“When you are in distress and all these things have come upon you, in the latter days you will return to the Lord your God and listen to His voice. For the Lord your God is a compassionate God; He will not fail you nor destroy you nor forget the covenant with your fathers which He swore to them.”
Wait a sec… the Lord your God is a *compassionate* God? After rebellion, serving other Gods? When they’re off in judgment for their sins, they’re going to repent. God, of course, being a mean God, laughs in their faces and destroys them, right? WRONG! God, being compassionate, says He will not fail you, nor destroy you, nor forget the covenant. THESE GUYS BROKE THE COVENANT!
God’s covenant, it seems, provided for them being rebellious, and for them coming back. His covenant says that if they change their minds and come back, He’ll forgive and heal. That’s the final exit clause. God doesn’t leave himself with the option of “if you leave again, you’re gone. He just says if you do wrong, repent, and come back, He’ll accept you back every time.” Every time?
Every time. Read Judges! God’s people have a pattern. Sunday school teachers like to point out how stupid the Israelites are for keeping going with the pattern of sin > judgment > repentance > forgiveness > relief > forget > sin > judgment etc…. They love seeing how every time God forgives them, they sin again! What foolish people!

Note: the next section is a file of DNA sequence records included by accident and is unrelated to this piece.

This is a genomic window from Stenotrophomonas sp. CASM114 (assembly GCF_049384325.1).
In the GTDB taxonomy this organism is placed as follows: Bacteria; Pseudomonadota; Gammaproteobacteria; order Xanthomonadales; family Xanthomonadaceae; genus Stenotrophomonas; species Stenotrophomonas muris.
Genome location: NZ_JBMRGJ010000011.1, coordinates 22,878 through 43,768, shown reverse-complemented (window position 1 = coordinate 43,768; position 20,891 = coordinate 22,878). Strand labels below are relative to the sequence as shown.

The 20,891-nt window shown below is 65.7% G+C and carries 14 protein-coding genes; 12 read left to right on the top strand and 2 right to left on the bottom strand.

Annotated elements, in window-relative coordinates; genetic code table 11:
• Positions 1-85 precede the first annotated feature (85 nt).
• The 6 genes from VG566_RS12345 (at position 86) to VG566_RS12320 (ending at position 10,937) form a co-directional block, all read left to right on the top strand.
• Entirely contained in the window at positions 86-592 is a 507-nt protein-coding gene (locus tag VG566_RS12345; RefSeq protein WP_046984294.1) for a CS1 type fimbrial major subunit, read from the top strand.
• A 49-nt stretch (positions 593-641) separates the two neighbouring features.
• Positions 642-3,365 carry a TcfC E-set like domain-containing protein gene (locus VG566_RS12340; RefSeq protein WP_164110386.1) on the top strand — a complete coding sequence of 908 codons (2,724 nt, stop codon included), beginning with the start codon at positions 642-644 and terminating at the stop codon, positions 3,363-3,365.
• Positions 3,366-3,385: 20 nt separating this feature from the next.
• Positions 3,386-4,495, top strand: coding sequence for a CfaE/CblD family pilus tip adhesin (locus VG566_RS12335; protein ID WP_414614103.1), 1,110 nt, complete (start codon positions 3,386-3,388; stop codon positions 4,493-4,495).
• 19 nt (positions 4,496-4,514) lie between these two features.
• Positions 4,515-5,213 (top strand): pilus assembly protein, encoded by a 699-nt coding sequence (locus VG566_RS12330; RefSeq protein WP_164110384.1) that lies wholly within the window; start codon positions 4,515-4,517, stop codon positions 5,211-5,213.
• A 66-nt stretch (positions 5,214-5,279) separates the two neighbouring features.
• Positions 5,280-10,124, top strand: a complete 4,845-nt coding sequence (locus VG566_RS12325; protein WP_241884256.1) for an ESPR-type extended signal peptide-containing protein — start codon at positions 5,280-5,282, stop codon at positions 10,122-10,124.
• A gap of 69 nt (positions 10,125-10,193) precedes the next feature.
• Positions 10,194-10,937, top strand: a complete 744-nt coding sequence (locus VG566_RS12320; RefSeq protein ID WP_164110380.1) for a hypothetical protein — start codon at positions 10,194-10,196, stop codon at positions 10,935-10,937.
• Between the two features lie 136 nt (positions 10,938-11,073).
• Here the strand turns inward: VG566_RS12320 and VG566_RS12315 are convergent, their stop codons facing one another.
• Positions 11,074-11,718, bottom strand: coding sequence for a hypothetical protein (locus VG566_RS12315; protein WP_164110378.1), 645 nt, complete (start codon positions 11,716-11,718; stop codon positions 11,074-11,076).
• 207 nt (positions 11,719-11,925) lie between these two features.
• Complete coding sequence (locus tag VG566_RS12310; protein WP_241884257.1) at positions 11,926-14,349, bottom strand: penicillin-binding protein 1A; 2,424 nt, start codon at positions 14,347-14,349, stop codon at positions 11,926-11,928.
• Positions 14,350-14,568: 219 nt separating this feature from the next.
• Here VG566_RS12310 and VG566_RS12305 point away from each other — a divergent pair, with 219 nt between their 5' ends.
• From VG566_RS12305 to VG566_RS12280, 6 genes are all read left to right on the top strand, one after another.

Now read it this way. Every time they sin again, God forgives them. If you struggle with the idea that God could never forgive you for something you’ve done, then repented, then continued to do, then repented again, like I have, accept this, and learn from His kindness to the Israelites: There isn’t a limit on how many times God can forgive. The 70×7 rule came from somewhere! SEVENTY TIMES SEVEN! Whoa… that’s creepy. That’s God’s example. That’s a tiny little snapshot of how God forgives – “not seven times, but seventy times seven.”